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The Ghost Army

World War II's Artists of Deception

Ghost Army Veterans

Fred Fox

Fred Fox Princeton Ghost Army

Courtsy of Don Fox

One officer who threw himself into the deception mission with enthusiasm was Captain Fred Fox. Fox was a 1939 graduate of Princeton, where he was a member of the Princeton Triangle Club, the oldest collegiate musical-comedy troupe in the nation.  

While at Princeton, Fox was certainly aware of, and may have been  involved in a deception that foreshadowed his time in the Ghost Army. In the fall of 1935, a group of fellow freshmen secretly created a fictitious classmate, Ephraim di Kahble, out of whole cloth. They rented and furnished a room for him in a boarding house, then took out strange advertisements in the Princetonian under his name. Someone portraying Di Kahble even conducted a telephone interview with a New York newspaper. Eventually Di Kahble was revealed to be a hoax by the New York Times.

Fox’s flair for the dramatic served him well in the 23rd, where he believed it was critical that everyone fully embrace the deception mission. After preliminary operations in France, he wrote a memo that was put out under the name of Col Harry Reeder, the unit’s commander.

The attitude of the 23rd HQs towards their mission is lopsided. There is too much MILITARY and not enough SHOWMANSHIP.

Like it or not, the 23rd HQ must consider itself a traveling road show ready at a moment’s notice to present:


The presentations must be done with the greatest accuracy and attention to detail. They will include the proper scenery, props, costumes, principals, extras, dialogue, and sound effects. We must remember that we are playing to a very critical and attentive radio, ground, and aerial audience. They must all be convinced.  

According to fellow officer Bob Conrad, Fox was a key mover behind the improvised Ghost Army deception technique they called “Special Effects.”

Fred Fox said: Why don’t we put a stencil of the name of the unit that we were simulating, right on the trucks? And why don’t we start a counterfeit shoulder patch factory, where they would see we’re with the 75th Division (one of the divisions we did). And so forth. And the brass, were against it. But after Fox had been haranguing them for, I think, several weeks, they went along markers, things of that kind.

Fox secured permission for them to create phony command posts and the impersonate high ranking officers. "Anything" as Fox himself said, "to fool the enemy ground agent."

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At the war’s end, Fox wrote the official history of the 23rd for the US Army. (There is also evidence to suggest that he designed the logo on the cover of the history.) In certain spots a reader can almost see the twinkle in his eye. Here’s a typical Fox turn of phrase.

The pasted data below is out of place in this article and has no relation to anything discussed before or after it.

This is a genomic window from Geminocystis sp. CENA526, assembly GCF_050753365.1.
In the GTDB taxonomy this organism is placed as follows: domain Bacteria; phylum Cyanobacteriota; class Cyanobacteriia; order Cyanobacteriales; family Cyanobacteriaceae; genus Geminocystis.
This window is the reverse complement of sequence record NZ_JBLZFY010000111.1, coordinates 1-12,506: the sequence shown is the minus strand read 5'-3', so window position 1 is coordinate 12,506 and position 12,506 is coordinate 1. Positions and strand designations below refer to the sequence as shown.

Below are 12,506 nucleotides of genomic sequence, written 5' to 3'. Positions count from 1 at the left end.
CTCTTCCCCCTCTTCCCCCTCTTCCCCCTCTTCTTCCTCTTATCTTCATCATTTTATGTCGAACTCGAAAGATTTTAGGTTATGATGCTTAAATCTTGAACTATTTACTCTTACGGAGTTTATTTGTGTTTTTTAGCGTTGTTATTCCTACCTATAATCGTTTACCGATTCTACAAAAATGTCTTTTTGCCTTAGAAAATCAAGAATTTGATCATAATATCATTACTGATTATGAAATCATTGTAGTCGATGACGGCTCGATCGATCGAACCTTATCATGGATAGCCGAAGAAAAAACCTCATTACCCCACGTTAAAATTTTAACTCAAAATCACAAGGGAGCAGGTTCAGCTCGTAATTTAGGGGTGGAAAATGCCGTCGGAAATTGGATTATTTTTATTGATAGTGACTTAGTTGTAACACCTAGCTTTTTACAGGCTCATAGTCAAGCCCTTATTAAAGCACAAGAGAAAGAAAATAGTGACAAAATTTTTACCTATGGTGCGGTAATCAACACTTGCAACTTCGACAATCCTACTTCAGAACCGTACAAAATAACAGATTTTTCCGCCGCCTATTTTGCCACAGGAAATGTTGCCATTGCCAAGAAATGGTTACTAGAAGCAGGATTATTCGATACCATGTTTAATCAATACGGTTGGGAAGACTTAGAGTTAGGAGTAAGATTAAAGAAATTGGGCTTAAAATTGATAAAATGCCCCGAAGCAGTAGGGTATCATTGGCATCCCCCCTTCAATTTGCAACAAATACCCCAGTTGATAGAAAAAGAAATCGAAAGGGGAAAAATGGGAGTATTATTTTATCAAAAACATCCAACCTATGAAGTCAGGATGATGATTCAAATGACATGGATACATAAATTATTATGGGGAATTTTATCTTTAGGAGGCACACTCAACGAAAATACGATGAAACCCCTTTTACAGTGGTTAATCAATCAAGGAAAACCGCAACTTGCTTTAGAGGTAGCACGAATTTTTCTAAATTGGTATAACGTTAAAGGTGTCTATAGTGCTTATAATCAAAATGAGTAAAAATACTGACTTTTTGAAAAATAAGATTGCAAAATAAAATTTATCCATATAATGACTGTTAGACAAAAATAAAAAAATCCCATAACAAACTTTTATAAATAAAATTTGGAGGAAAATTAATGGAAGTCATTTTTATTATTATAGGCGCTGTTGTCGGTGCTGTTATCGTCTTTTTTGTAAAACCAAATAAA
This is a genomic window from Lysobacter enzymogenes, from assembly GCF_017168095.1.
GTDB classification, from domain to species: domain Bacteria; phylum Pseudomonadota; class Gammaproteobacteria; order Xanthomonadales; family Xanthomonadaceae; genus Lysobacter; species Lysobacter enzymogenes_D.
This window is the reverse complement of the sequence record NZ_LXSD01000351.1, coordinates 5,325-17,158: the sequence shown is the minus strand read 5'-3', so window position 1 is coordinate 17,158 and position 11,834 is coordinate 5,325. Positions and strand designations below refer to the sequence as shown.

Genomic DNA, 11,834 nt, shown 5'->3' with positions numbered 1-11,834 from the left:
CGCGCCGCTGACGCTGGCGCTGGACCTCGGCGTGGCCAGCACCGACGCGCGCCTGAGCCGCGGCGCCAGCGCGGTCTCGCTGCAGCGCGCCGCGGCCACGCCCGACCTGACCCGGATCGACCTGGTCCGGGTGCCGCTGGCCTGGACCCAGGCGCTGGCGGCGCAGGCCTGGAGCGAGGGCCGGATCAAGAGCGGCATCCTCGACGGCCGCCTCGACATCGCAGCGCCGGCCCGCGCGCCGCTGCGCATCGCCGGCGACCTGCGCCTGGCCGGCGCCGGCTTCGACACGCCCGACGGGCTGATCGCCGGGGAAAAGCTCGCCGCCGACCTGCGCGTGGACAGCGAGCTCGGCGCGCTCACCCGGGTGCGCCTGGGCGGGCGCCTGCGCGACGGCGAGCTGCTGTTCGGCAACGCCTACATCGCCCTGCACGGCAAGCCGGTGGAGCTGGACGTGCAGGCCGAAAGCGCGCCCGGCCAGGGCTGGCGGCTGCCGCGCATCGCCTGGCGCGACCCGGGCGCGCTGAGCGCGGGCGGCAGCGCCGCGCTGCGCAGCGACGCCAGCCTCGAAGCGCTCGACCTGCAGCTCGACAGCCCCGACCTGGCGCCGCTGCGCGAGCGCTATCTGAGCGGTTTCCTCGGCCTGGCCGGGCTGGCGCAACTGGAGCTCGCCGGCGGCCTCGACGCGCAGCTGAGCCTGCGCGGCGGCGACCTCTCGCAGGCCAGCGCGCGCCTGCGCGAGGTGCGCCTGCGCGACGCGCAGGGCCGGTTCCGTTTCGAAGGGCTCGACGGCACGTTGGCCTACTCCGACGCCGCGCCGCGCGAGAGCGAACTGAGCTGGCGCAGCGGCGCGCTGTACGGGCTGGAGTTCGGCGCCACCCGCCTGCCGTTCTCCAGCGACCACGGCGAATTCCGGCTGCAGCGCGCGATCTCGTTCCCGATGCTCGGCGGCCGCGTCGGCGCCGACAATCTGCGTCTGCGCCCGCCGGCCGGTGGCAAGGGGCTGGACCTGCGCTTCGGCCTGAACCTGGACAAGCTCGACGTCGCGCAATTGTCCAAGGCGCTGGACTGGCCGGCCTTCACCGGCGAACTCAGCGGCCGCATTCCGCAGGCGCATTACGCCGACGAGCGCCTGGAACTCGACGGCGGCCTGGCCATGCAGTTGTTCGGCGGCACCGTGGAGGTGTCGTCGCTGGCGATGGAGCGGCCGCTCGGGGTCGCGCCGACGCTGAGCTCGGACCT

“Officers who had once commanded 32-ton tanks, felt frustrated and helpless with a battalion of rubber M-4s, 93 pounds fully inflated. The adjustment from man of action to man of wile was most difficult. Few realized at first that one could spend just as much energy pretending to flight as actually fighting.”

Further on in the history he touched  on an incident remembered by almost every member of the unit.

“By clever manipulation, the 23rd was able to garner 520 cases of cognac. This was enough liquid to drive one jeep 22,000 miles if Cognac would explode. And don’t think it wouldn’t. So this bivouac area is referred to as "Cognac Hill."

Fox revealed his sensitive side when he wrote about their December1944 retreat during the Battle of the Bulge, when they withdrew to Verdun, scene of the bloodiest battle of World War I.

Verdun is a depressing city filled with a million ghosts of other unhappy soldiers. That makes it much too crowded... It is hard to celebrate in dreary, cold, unlighted barracks, especially when neither liquor, victory, home nor girls are available.

Fox’s ends his official history with these words:

On 30 August, Army Ground Forces wrote SECOND ARMY that the 23rd was to be deactivated by 15 September. Its ashes were to be placed in a small Ming urn and eventually tossed into the China Sea.On 10 September the 23rd Adjutant told your 87-pointed historian that the only thing that kept him from being released was the completion of this story. So now it’s done and tomorrow I will be a free man again.

The End

Frederick E. Fox


Capt AUS Sig O. ret.

After the war, Fox became a minister. In 1956 he went to work in the White House, serving as a Special Assistant to President Dwight Eisenhower. While there, Fox sought to get the Ghost Army’s story declassified, so that he could write a book about it. But the Army refused, and it remained classified until the 1980’s.

Always a dyed-in-the-wool Princeton man, he went to work for the university in 1964, becoming its  “Keeper of Princetonia” in his words, and “its number one cheerleader” according to his classmates. Fox died in 1981.